AT&T Mobility has announced that it has agreed a deal worth up to USD600 million to acquire San Diego-based spectrum holding company NextWave Wireless, a major holder of 2.3GHz Wireless Communication Services (WCS) frequencies. WCS spectrum was first auctioned in 1997, but has never been utilised for mobile broadband usage due to technical rules designed to avoid possible interference with satellite radio users in adjacent spectrum bands. According to Fierce Wireless the deal will effectively combine the nation’s two largest WCS spectrum holders (AT&T is the largest and NextWave is the second largest). Under the terms of the deal, AT&T will acquire all the equity of NextWave for approximately USD25 million, plus a contingent payment of up to USD25 million. AT&T will also, through a separate agreement with NextWave’s debtholders, acquire or retire all of the company’s USD550 million in outstanding debt, for a total of USD600 million in cash. The deal is subject to review by the Federal Communications Commission (FCC) and the Department of Justice (DoJ), but AT&T expects the transaction to close by the end of 2012.
In June this year, AT&T and satellite radio broadcaster Sirius XM filed a joint proposal with the (FCC) that would protect Sirius’s adjacent satellite radio spectrum from interference and finally enable WCS spectrum to be used for mobile broadband services. This proposed solution, although still under review by the FCC, effectively frees up new, much needed spectrum capacity. AT&T is hoping to use the WCS spectrum in combination with its 700MHz and AWS holdings for LTE service in the coming years.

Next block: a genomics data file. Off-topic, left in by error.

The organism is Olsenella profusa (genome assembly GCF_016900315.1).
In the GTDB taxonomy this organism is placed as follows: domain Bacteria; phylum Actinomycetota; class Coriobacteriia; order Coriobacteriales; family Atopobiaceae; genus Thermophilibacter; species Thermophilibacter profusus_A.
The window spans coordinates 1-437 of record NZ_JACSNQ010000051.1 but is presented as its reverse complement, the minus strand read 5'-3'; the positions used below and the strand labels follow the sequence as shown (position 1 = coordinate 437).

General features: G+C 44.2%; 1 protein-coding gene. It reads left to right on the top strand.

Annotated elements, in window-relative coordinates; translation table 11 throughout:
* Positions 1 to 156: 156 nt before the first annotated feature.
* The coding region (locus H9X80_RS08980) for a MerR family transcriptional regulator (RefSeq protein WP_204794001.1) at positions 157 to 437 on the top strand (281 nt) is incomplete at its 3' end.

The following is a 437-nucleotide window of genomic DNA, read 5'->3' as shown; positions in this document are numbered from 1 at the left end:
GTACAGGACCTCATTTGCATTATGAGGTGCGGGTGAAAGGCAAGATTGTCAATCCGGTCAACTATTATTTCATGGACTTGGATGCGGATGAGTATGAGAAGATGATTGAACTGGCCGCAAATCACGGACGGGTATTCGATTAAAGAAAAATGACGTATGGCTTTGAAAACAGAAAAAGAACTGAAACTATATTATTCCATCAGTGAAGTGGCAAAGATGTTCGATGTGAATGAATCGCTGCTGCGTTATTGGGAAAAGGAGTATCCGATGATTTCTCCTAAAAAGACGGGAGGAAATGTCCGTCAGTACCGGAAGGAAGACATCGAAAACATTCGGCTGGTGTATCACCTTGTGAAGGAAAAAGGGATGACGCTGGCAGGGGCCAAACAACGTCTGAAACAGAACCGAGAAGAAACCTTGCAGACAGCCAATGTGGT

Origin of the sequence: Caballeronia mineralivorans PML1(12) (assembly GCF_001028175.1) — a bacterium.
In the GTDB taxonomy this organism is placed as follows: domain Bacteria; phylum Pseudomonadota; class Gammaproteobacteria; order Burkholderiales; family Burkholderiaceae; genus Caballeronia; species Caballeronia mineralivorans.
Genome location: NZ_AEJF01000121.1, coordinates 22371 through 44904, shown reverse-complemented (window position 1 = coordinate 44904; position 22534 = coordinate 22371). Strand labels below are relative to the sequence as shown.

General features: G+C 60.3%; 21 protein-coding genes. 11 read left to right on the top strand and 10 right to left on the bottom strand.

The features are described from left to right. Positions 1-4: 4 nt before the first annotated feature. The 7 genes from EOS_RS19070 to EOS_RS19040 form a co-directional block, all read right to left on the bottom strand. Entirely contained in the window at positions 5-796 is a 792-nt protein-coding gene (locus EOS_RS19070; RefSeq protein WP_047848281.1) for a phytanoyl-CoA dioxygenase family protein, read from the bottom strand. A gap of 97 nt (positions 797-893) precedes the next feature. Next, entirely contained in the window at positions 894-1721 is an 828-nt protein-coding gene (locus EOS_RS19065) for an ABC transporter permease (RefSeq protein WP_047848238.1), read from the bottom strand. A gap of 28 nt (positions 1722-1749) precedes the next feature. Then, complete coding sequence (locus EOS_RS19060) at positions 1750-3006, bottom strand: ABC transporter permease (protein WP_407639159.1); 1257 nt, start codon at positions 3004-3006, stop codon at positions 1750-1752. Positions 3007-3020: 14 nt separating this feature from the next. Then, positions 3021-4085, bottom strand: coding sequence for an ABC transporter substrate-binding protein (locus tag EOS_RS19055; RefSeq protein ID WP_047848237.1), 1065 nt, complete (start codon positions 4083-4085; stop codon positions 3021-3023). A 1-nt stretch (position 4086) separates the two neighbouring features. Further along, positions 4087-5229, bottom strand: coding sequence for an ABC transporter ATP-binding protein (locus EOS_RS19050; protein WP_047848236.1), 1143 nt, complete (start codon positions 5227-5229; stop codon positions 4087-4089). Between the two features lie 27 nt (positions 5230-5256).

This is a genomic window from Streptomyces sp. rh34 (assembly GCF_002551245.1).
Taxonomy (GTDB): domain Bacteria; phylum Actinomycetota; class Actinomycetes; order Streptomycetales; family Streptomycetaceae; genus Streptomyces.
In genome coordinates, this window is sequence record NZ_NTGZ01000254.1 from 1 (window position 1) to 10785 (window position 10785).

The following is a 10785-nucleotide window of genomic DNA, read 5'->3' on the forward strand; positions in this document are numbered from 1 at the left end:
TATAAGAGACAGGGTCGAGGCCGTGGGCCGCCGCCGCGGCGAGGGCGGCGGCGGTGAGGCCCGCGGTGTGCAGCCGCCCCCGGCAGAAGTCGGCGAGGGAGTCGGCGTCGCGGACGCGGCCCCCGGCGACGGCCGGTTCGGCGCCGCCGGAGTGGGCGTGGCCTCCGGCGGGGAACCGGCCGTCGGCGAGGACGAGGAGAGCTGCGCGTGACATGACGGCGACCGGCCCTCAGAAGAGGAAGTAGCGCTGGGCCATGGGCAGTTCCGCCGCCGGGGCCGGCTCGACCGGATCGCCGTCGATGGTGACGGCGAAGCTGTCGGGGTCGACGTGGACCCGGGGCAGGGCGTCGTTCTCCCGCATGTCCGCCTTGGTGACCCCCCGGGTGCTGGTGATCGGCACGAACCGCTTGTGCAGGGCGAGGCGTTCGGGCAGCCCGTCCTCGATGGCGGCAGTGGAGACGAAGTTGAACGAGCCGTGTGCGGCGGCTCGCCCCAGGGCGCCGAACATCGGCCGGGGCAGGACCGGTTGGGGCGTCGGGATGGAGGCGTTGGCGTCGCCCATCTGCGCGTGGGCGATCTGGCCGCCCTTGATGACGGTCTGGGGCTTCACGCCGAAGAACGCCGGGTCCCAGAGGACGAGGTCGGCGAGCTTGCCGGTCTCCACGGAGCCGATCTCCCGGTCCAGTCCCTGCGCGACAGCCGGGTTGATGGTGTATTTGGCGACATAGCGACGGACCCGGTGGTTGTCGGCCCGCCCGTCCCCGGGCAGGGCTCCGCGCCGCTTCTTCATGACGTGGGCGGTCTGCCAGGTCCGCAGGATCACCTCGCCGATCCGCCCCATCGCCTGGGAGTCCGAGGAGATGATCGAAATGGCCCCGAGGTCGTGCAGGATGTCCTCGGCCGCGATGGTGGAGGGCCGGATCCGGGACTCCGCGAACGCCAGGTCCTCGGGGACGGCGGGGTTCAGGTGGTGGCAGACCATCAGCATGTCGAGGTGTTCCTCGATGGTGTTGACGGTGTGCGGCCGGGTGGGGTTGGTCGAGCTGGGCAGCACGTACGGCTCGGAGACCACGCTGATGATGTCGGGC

In related news, according to a series of regulatory filings, AT&T has continued to add to its already-substantial 700MHz spectrum holdings, lining up a number of transactions. The mobile giant intends to purchase frequencies from the following companies: McBride Spectrum Partners (a lower 700MHz B Block licence in Pennsylvania), Farmers Telephone Company (a lower 700MHz C Block licence in Colorado), Com South Tellular (two lower 700MHz C Block licences in Georgia) and David L. Miller (13 lower 700MHz B Block licences covering Florida, Georgia, Pennsylvania, Tennessee and Texas). After seeing its controversial USD39 billion acquisition of cellular rival T-Mobile USA fall foul of the FCC in December, AT&T has changed tack and pursued a number of smaller spectrum acquisitions instead. With the FCC’s first 700MHz coverage review less than a year away, the rush to offload unused spectrum is arguably well underway. The regulator’s requirements for the band stipulate that all licensees of the 700MHz Lower A and B blocks must cover 35% of the area covered by their spectrum by June 2013. If operators fail to meet the deadline, the amount of time they will have to reach the next deployment deadline will be reduced by two years, giving them eight years instead of ten to cover 70% of the area attached to their licences.